Back in the summer, we covered the Hyatt Place/Hyatt House hotel when it was near completion. Now it is time to wrap things up and take a look at the final product. Announced back in 2013, DenverInfill covered this project a total of eight times. Here are all of our previous posts that mentioned the Hyatt Place/Hyatt House.

New Downtown Denver Project: Hyatt Place/Hyatt House Hotel

Upper Downtown: Hyatt Place/Hyatt House Hotel Update #1

Upper Downtown: Hyatt Place/Hyatt House Hotel Update #2

Spring 2014: Downtown Denver Hole-in-the-Ground Census

Upper Downtown: Hyatt Place/Hyatt House Hotel Update #3

Upper Downtown: Hyatt Place/Hyatt House Hotel Update #4

Upper Downtown: Hyatt Place/Hyatt House Hotel Update #5

Upper Downtown: Hyatt Place/Hyatt House Hotel Update #6

The 21-story hotel is just a couple of blocks away from the Colorado Convention Center and provides Upper Downtown with 361 rooms. This area of Downtown Denver is riddled with surface parking lots making this project a great sight and breath of fresh air on the street level.

Now to the photos of the completed project, starting out with the street level. Looking up from 14th Street and Glenarm, you are greeted with stonework on the ground floor, a thin glass curtain wall that spans the entire height of the building, and a nicely treated, hidden parking structure.

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Stepping back a couple of blocks, you can see the glass curtain wall exceeds the roof of the tower and slopes up, making the roof-line visually appealing. Overall, from these angles, this project looks fantastic and provides a great street presence.

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Now let’s address another element of this project that is very prominent: the blank walls. Ken discussed the topic of blank walls in great depth, covering the Le Meridien/AC Hotel project. I recommend heading over to that post for a great read on this topic.

Regardless, this project is complete and the final outcome leaves us with these blank walls. To the southeast, along 14th Street, a blank wall stands next to a historic office building built in 1923. Given the age and historic status of that building, I’m not sure why there is a blank wall; I don’t think 414 14th Street will ever get replaced.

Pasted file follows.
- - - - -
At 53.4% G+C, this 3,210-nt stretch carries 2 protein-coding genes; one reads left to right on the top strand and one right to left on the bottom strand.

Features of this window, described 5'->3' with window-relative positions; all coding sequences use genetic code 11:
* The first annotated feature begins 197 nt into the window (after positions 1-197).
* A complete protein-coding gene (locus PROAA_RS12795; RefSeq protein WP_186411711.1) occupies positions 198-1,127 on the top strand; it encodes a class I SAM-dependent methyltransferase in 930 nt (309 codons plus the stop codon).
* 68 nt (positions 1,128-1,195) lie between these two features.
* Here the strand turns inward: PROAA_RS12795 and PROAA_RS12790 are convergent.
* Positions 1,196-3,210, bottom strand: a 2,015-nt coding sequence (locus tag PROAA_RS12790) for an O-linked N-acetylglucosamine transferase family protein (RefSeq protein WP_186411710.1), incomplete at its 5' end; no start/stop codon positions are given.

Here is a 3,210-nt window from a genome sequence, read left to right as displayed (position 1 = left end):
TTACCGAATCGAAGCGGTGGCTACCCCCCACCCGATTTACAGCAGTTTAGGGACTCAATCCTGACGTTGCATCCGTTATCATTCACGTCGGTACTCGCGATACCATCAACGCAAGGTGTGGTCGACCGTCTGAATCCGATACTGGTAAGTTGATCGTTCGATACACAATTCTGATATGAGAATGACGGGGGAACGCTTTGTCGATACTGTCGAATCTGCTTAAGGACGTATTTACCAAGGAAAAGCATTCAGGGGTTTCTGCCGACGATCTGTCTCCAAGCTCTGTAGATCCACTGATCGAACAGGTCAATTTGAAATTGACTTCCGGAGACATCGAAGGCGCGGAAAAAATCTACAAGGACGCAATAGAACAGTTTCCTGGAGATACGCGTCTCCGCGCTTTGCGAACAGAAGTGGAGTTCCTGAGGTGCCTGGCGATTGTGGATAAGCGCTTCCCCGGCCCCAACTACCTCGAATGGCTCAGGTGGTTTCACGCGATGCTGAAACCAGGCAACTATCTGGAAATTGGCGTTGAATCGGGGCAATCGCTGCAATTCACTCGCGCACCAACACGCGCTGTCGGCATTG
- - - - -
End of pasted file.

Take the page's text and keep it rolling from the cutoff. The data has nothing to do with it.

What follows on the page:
Looking up Glenarm towards Central Downtown, two small structures sit behind the Hyatt with a parking lot further down. A blank wall makes sense here, with hopes the parking lot will develop and cover most, if not all, of that blank wall. A great example of a blank wall that is now getting covered, is over at The Platform in the Union Station neighborhood.

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With two very large surface lots on the same block, there is a very good chance at least one of the blank walls will get covered in the next few years. But what about present day, while we are waiting for that to happen? Well, I found a couple of examples…

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Last weekend, I visited another city that has a similar mission in their downtown: eliminate surface parking lots and become a dense, pedestrian and transit friendly urban center. There, I found dozens of blank walls next to surface lots and shorter buildings, just like the Hyatt. Since Denver has never had a real problem with blank walls, the subject of treatment has not been addressed whereas in other places, blank walls are a common occurrence. Here are two examples I found, both simple and complex. As I understand giant advertisements are not really Denver’s thing, it is a neat concept. I’m sure an artist here in Denver already has plans for these giant canvases.

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The Hyatt House/Hyatt Place is a great start to adding density to Upper Downtown Denver and activating sidewalks that have been asleep for many years.